The bombings have helped drive Boko Haram out of many towns and villages and, according to Nigeria's President Muhammadu Buhari, the insurgents' last stronghold in the Sambisa Forest last month.

Boko Haram's 7-year-old Islamic uprising has killed more than 20,000 people and forced 2.6 million from their homes, creating the continent's worst humanitarian crisis, with the United Nations warning some 5.1 million people face starvation.

© The Associated Press FILE - In this Wednesday, Feb. 25, 2015, file photo, Cameroon soldiers stand guard at a lookout post as they take part in operations against the Islamic extremists group Boko Haram, their guard post is on Elbeid bridge, left re


Nigerian fighter jet mistakenly bombs refugee camp, killing more than 100, official says

A Nigerian air force fighter jet on a mission against Boko Haram extremists mistakenly bombed a refugee camp Tuesday, killing more than 100 refugees and aid workers, a Borno state official said.

The state government official, who was helping to coordinate the evacuation of wounded, spoke on condition of anonymity because he was not authorized to speak to reporters.

Military commander Maj. Gen. Lucky Irabor confirmed the accidental bombardment in northeast Rann, near the border with Cameroon, saying "some" civilians were killed.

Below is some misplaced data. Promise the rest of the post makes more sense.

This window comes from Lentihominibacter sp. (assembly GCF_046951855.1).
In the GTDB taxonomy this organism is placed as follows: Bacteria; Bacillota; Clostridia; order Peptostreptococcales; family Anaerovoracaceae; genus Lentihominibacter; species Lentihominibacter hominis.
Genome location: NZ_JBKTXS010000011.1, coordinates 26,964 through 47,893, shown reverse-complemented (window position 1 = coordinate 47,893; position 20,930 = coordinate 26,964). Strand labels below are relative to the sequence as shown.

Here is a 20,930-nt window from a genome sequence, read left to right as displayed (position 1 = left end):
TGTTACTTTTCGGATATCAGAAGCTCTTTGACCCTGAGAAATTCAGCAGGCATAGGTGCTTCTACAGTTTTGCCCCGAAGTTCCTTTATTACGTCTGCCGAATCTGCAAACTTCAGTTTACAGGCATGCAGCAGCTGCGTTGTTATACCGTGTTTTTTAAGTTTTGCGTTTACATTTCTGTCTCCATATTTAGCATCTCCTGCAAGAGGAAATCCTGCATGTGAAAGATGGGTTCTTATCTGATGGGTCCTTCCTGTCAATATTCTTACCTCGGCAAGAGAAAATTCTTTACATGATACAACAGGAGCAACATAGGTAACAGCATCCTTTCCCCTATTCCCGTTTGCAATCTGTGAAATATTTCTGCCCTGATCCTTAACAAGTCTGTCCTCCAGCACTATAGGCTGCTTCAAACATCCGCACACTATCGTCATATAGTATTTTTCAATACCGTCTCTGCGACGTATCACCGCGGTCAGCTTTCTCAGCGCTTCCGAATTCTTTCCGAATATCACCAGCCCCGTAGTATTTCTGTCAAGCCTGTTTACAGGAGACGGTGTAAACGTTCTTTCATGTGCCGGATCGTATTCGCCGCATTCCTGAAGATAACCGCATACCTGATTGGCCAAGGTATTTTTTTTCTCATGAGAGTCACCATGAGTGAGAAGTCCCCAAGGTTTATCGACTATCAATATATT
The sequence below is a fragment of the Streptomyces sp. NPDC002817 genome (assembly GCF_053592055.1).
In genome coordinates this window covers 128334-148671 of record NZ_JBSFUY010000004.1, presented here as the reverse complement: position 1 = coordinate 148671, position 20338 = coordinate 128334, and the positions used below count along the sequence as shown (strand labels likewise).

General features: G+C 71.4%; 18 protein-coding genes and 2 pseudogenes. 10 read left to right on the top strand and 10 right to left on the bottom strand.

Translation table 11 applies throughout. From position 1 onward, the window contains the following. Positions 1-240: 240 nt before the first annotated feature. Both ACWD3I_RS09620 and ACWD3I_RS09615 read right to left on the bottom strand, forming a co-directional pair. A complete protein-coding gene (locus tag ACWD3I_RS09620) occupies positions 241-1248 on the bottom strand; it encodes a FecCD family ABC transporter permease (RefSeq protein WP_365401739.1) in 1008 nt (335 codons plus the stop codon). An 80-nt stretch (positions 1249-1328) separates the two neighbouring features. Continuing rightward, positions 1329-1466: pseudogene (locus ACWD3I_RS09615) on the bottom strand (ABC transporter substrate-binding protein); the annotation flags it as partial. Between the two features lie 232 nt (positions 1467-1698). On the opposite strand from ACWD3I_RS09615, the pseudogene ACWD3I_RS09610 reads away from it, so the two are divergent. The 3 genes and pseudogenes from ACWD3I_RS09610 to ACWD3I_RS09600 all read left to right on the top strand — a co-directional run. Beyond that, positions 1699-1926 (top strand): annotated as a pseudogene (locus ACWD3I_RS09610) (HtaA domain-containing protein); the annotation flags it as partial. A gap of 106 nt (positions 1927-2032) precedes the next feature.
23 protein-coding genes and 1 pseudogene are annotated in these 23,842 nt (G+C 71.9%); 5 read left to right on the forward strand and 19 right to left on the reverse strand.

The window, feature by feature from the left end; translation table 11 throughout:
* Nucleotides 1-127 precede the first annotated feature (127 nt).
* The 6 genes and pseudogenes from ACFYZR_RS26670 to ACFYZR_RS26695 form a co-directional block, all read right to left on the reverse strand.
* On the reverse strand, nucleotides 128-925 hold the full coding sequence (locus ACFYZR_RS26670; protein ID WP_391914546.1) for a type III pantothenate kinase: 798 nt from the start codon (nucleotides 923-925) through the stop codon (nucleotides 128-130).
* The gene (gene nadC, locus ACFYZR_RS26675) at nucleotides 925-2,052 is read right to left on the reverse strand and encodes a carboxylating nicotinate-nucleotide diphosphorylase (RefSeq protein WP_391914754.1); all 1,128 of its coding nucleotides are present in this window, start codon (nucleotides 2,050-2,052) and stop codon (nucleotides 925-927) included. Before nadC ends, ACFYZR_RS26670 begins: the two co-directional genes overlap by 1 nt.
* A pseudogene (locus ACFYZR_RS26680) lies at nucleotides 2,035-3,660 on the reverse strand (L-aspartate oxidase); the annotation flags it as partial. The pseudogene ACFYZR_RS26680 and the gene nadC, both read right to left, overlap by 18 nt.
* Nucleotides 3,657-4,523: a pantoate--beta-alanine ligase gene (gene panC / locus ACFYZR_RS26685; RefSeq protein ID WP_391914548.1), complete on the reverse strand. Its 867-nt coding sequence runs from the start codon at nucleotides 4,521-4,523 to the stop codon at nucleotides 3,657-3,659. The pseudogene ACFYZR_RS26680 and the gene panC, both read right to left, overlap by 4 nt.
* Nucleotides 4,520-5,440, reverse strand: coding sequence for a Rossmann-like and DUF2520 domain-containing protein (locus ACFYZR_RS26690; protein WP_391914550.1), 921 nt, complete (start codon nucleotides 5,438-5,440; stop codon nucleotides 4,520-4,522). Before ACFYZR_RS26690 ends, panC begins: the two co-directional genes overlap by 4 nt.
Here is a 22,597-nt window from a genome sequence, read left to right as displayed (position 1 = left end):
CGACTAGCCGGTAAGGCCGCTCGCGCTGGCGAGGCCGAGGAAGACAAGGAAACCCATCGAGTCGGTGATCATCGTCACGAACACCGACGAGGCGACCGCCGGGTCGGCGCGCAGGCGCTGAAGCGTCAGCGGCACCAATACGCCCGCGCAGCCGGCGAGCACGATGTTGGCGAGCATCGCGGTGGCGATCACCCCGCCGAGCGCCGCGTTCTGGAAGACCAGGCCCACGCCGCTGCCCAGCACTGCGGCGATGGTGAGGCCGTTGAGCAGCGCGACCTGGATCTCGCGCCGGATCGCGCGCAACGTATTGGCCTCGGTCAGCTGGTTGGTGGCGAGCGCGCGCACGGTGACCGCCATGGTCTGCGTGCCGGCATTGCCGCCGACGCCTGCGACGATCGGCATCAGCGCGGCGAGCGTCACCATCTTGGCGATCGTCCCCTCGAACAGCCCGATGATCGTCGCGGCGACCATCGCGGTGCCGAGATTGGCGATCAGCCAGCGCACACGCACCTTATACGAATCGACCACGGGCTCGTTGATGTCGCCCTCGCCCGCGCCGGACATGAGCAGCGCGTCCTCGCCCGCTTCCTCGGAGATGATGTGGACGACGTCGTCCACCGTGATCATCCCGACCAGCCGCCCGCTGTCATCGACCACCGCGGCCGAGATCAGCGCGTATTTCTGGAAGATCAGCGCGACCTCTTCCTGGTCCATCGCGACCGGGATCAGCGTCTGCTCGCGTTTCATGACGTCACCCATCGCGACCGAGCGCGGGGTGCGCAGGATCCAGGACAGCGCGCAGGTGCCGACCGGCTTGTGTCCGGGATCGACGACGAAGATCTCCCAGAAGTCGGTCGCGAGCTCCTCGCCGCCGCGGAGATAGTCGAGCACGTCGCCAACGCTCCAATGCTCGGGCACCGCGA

This is believed to be the first time Nigeria's military has admitted to making such a mistake. Villagers in the past have reported some civilian casualties in near-daily bombardments in northeastern Nigeria.

The International Committee for the Red Cross said six staff members and volunteers with the Nigerian Red Cross were among the dead and 13 were wounded.

"They were part of a team that had brought in desperately needed food for over 25,000 displaced persons," spokesman Jason Straziuso said in a statement from Nairobi, Kenya.

An earlier report had put the death toll of Red Cross workers at 20.

Two soldiers were also wounded, as well as Nigerians working for Doctors Without Borders, Irabor said without giving a precise figure.

Doctors Without Borders said its team based in Rann had counted 50 bodies and treated 120 wounded. A statement from spokesman Etienne l'Hermitte urged authorities to facilitate land and air evacuations, saying, "Our medical and surgical teams in Cameroon and Chad are ready to treat wounded patients. We are in close contact with our teams, who are in shock following the event."